Still, the U.S.-listed cryptocurrency exchange and self-described “most trusted brand” was able to stop a four-quarters-long slide where its business missed analyst estimates for either revenue or earnings — and often both — by finally beating most Wall Street projections for its most recent fiscal quarter.
Coinbase’s CEO Brian Armstrong told investors on the company’s first quarter 2023 earnings call Thursday (May 4) that “this quarter represented a turning point in our drive towards building a company that is more efficient and financially disciplined … revenue was up and costs were down.”
“We saw revenue growth across the board,” added Coinbase CFO Alesia Haas.
The exchange’s interest income rose 32% to $240 million, above estimates of $205 million. The bulk of that interest income, or just under $200 million ($199 million), was derived from Coinbase’s USDC stablecoin.
Both Coinbase’s revenue and shares have tumbled since earlier peaks of crypto mania, sliding around 86% from their closing high in early November 2021.
“It’s time to update the system. The majority of financial systems were built over 100 years ago. The rules are outdated, the technology has been slow to catch up, and all over the world people are paying the price with their time, money and opportunities,” Armstrong said to shareholders.
Coinbase reported that its first-quarter 2023 revenue was up 22% as cost-cutting measures, including real estate reductions, headcount optimizations, and vendor concentration all paid off.
“We have a more nimble team and we are well-positioned to build in the down market,” Armstrong told investors.
The company’s filings show that its recurring expenses collectively declined 37% quarter over quarter (QoQ), reflecting Coinbase’s lower headcount and more prudent expense management.
Still, Haas noted to investors that the exchange did expect its legal expenses to rise going forward.
The exchange’s total consumer trading volume grew 5% QoQ, which the company noted was largely in line with total U.S. spot market volume growth.
In its shareholder letter, Coinbase highlighted, “Retail customers continued to ‘hodl’ their crypto assets on Coinbase at levels similar to Q4, which we believe indicates that retail customers, on average, maintain long-term conviction in crypto.”
Despite losing two bank partners as a result of March’s banking collapses, Coinbase also let investors know that it has onboarded new partners and rebuilt redundancy layers, as well as restored access to 24/7 instant settlement capabilities, a critical piece of infrastructure.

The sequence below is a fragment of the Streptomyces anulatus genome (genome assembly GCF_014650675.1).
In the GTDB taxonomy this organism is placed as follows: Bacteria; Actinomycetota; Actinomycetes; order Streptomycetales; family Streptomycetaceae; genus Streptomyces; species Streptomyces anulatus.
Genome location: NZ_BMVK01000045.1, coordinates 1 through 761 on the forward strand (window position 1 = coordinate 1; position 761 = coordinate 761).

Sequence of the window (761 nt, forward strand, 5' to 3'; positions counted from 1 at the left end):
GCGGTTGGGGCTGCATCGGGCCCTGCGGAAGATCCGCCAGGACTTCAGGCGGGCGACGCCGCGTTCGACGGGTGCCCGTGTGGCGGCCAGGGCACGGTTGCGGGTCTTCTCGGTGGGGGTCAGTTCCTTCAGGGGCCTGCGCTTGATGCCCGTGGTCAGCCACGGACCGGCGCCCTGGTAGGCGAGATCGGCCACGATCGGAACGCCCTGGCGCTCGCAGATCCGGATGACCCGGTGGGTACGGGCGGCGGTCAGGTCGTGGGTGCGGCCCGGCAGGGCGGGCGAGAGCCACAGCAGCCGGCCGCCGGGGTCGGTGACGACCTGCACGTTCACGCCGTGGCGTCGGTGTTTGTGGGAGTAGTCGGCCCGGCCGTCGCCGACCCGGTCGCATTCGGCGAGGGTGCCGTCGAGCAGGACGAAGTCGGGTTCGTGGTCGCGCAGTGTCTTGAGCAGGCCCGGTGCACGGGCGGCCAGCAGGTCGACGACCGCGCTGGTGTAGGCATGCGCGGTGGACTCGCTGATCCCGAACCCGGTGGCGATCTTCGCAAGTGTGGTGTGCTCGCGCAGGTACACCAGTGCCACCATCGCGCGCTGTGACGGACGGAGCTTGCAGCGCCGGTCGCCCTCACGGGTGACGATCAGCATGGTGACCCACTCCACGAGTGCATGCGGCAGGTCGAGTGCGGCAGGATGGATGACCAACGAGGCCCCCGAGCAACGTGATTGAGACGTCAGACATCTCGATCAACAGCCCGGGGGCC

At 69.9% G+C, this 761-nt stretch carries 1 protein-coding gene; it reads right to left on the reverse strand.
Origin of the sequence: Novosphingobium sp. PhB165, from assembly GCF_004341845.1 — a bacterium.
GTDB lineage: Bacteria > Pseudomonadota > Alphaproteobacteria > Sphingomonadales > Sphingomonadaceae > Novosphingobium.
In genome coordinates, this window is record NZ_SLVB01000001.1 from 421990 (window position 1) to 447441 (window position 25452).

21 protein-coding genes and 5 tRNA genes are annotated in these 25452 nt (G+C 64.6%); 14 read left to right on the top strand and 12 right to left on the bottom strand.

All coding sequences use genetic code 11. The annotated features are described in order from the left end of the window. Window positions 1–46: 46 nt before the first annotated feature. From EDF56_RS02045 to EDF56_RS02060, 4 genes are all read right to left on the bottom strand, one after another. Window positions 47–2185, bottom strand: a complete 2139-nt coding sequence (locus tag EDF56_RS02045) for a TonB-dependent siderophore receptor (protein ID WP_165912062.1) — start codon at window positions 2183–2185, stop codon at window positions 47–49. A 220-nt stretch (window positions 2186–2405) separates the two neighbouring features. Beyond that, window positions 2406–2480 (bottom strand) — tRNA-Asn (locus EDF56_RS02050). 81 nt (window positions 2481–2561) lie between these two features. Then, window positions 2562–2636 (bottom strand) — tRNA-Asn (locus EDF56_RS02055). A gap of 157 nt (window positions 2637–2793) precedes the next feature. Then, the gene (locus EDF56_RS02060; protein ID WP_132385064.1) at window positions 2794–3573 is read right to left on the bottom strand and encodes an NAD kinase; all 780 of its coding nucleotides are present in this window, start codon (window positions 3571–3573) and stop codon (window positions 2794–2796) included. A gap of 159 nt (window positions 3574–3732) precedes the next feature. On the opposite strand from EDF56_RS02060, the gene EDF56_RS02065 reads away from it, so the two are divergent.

“We are 100% committed to the U.S. because rule of law prevails here,” Armstrong said during the earnings Q&A, emphasizing that it is “really important for America to get this [crypto regulation] right.”
During its previous fourth quarter 2022 earnings call, Coinbase leadership frequently referenced the company’s comprehensive petition letter for Securities and Exchange Commission (SEC) rulemaking, that was sent to the agency last July, and which called for the agency to solicit input from the public regarding regulatory guardrails for the digital asset industry.
As reported by PYMNTS, Coinbase recently (April 24) asked a judge to compel the SEC to release its response to that petition.
“It is unreasonable for the SEC — an agency with over 4,500 employees — to take nine months (and counting) to complete that simple task,” Coinbase said in the federal court filing.
In a bit of good news for the exchange, the SEC was Wednesday (May 3) ordered by a U.S. court to file its response to Coinbase within 10 days.
While SEC Chair Gary Gensler has frequently said he believes “everything else other than bitcoin is a security,” the SEC itself hasn’t codified this position.
“I want to remind everyone bitcoin and ethereum represent the majority of our business, 25% of which is international. We have many different revenue streams and feel very confident in our ability to operate through any adverse scenarios,” Coinbase told investors during Thursday’s Q&A.
The exchange’s executives underscored repeatedly that they see any regulatory and legal uncertainty as an opportunity to continue pushing for a “clear rule book in the U.S.” for crypto regulations.
“The U.S. can’t afford to fall behind on this important technology that can update the financial system and keep 1 million jobs in America,” Armstrong said. “Our preferred path would be for Congress to take action to provide clear rules of the road for the industry, including giving authority to the SEC, CFTC, and other regulators to regulate our industry as part of a cohesive regulatory framework.”
Still, while the U.S. legal battle is playing out, Coinbase does appear to be hedging its bets with ongoing overseas expansion plans.